The numbers for climbers in certain areas published in the NWMJ for 2004 did show a dramatic drop for that year. I speculated on reasons in the intro - the trail and bridge damage from the Oct 2003 flood event (which was well-publicized over the winter) combined with unusually persistent bad weather in Aug 04. Also our numbers for hikers, and even the visitor center were down in 2004 too, suggesting an overall downward travel trend to the park as M. Husbands suggested. Yes, these are permit data which were collected consistently over the past few years with no changes to quotas or other variables like that. Of course it's possible that general compliance with the permit system is down - there are always more people out there than what the permit data show, but given the consistency with Mount Rainier's trend and our other data, I don't think that is the main factor. What it is exactly...I don't really know either! It looks like 2005 will show a somewhat busier season than 2004, although some areas (Boston Basin for instance) still in a downward trend. As far as the comment about climbers sticking closer to the roads - actually the data, and our observations, show that remote areas are getting more use and it is the close-in areas like BB that are less busy than years past. 2005 was way below average at North Cascades for number of climbing accidents and rescues, and for that matter, floods, fires and other incidents as well. (although did have the first multi-fatality climbing accident in many years). I'll submit the same info to 2005 NWMJ and to the park website again soon. Kelly Bush Wilderness District Ranger North Cascades National Park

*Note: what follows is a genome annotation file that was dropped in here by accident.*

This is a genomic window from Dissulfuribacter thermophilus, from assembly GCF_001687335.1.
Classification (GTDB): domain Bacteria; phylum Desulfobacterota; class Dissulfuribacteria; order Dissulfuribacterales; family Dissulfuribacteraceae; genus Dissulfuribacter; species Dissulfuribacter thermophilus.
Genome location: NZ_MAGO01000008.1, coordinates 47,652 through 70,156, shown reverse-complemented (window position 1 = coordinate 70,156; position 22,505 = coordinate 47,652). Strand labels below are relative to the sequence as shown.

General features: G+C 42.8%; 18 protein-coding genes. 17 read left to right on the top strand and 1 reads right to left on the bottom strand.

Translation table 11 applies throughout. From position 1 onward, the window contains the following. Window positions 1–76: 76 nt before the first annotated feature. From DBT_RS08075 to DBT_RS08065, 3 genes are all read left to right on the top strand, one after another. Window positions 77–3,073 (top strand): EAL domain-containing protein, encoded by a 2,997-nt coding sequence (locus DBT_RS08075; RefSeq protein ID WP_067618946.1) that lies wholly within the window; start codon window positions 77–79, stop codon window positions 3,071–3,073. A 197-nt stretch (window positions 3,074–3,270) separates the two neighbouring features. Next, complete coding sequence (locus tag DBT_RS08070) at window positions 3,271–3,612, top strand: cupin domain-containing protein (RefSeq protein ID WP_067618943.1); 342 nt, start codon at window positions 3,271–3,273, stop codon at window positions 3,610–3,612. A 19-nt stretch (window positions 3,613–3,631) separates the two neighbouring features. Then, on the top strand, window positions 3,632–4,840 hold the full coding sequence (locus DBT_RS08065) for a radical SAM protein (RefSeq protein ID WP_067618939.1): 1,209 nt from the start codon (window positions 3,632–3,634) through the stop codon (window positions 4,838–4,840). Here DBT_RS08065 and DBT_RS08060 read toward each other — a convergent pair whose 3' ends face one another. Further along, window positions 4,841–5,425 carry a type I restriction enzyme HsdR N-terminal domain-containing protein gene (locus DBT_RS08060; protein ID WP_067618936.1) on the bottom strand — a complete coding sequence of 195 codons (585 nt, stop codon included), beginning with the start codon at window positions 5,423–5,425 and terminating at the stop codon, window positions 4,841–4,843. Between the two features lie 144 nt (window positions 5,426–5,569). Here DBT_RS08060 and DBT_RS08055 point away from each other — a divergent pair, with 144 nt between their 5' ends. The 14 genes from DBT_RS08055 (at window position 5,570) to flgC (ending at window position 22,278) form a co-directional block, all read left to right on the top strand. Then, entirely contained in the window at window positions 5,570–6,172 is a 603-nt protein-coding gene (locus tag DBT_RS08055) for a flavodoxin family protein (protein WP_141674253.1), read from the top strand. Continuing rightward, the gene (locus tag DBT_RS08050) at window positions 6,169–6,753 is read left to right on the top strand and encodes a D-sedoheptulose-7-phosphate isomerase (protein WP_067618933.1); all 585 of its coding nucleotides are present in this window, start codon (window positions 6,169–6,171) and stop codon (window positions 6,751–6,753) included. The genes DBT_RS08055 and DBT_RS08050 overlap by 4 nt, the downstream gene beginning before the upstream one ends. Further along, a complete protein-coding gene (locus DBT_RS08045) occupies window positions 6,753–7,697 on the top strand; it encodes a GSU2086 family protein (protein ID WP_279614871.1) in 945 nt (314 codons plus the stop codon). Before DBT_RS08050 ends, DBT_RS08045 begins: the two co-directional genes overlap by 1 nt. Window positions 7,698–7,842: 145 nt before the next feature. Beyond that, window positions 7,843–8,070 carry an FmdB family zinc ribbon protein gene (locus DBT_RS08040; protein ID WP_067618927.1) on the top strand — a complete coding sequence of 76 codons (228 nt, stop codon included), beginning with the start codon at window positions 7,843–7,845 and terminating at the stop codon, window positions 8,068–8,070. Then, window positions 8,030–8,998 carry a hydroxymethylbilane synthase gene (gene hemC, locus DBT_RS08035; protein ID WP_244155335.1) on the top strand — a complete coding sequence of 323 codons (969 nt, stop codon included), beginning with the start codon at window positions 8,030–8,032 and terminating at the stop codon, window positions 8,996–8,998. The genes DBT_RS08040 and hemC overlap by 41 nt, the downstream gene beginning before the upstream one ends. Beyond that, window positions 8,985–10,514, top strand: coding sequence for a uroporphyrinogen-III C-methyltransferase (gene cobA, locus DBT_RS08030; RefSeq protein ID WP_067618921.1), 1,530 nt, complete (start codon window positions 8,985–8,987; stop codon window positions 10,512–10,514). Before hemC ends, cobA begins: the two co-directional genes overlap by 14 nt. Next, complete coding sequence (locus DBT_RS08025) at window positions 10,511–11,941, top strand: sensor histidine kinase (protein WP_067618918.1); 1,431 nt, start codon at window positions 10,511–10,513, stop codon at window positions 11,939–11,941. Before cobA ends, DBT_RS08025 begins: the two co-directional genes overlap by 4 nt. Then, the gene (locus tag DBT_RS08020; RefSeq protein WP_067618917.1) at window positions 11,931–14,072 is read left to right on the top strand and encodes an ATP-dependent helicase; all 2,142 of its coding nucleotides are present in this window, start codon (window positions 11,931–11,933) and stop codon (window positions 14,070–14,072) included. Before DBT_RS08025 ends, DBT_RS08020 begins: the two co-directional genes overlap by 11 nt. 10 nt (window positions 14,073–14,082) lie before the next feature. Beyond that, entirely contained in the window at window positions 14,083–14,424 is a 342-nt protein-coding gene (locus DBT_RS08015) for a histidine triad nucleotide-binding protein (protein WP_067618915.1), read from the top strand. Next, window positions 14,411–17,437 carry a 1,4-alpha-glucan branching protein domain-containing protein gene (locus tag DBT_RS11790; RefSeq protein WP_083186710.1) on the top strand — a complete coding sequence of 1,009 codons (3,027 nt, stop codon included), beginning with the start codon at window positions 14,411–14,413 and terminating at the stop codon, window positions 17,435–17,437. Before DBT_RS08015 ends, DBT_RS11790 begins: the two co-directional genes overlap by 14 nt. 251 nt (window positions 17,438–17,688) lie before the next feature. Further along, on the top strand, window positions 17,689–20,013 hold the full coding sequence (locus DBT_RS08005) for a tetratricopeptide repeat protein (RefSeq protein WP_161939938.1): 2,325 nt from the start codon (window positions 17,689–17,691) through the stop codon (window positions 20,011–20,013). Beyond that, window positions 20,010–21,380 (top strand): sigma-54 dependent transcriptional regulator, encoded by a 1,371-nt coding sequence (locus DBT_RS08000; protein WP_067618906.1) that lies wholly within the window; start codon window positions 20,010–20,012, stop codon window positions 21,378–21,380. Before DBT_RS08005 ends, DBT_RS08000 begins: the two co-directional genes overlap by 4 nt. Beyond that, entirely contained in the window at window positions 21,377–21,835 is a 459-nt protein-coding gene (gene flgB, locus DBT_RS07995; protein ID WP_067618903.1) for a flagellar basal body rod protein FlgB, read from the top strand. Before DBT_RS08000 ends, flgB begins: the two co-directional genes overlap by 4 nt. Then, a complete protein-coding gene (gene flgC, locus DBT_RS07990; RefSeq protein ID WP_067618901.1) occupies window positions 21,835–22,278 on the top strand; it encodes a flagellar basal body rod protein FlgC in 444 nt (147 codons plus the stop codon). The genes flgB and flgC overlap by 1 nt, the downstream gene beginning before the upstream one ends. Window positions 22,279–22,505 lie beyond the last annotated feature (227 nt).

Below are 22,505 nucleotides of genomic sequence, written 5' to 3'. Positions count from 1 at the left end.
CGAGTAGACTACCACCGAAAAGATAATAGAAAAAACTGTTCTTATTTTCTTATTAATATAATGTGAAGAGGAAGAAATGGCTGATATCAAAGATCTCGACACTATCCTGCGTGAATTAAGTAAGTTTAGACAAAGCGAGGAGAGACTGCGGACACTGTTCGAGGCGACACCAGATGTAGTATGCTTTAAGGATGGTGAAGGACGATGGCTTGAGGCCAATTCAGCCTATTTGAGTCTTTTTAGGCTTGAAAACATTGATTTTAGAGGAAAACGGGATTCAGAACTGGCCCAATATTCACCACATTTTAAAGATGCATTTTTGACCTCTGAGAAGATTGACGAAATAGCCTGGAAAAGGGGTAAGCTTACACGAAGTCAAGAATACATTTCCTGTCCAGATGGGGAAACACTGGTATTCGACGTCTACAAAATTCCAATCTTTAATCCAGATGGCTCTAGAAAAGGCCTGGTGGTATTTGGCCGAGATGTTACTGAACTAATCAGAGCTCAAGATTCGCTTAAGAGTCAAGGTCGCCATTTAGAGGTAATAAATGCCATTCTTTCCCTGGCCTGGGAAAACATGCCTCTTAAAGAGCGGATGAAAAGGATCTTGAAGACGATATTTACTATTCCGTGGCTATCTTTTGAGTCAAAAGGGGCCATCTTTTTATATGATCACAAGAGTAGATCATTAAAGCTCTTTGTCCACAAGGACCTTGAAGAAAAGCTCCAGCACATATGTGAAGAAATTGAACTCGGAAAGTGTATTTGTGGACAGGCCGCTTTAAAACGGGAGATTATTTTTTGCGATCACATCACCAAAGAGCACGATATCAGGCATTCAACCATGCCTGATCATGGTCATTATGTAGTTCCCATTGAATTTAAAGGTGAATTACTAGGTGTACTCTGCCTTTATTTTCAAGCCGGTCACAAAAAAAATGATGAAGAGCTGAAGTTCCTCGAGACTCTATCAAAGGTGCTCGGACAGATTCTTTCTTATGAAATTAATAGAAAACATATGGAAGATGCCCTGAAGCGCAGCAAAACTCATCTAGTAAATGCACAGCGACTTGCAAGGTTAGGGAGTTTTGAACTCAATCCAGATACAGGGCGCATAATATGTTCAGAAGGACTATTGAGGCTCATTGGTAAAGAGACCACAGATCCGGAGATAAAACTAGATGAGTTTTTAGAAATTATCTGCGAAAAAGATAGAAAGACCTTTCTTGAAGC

10. Sorry for this long drift, but since ivan is asking: 1) The utility of permits? In the big picture it is about data. Off the top of my head for example, most recently I have used or provided data (how many people go where / when) on: High Lake Fishery EIS, a grizzly bear habitat study, the USFS interest to develop the Shannon Ridge (to Shuksan) route to a trail. Wide-ranging uses that could be more about wildlife or air quality, say, than people directly, but important and required components of managing a national park. 2) Permits related to rescue? The earlier post was referring to the voluntary climbing register offered in Marblemount and some other NCNP stations, not the permit. The permit is about camping and is required, the climbing register is for anyone who wants to use it as a safety net while climbing or hiking and is optional. No it won’t save a fallen climber in the golden hour, but has made a lot of difference for some parties who are in trouble, can’t get out for notification or choose to stay w/ the injured. With an undecipherable cell call it can provide the complete info if we can just hear one name, then check for a register. It is often also a nice service we offer for spouses and families of climbers who have different understandings about just when so-and-so is supposed to be home. Then I can say – no, we won’t be starting a search cause your husband signed right here on our form when he’s coming out. (you all know who you are). But when we do start a search, have some faith - we DO find people “up a remote drainage w/o a trail, no flagging, no obvious campsite, no slash-track”. 3) Permits and fees? I’ll just say it – the staff at North Cascades NP for the most part, hope never to be using permits as revenue generation. This permit program is about resource protection. We were directed to put together a permit fee last spring for 06 which is now on hold until 07. This is an obtuse or over-simplified explanation of the question, but the # of people not getting permits, or for that matter, the # of people getting permits is not volume enough at this park to influence whether the powers-that-be direct Interior agencies to charge for recreation. What I can’t square in my mind, ivan, is that the 10 minute imposition on your freedom to pick up the permit (free, obtainable middle of the night even, most stations) is too much as a trade-off in support of the overall framework that will keep places like the wild Moxes wild. Enough. Thanks for asking. I was actually really bothered more by the machete. Kelly Bush Wilderness District Ranger, NCNP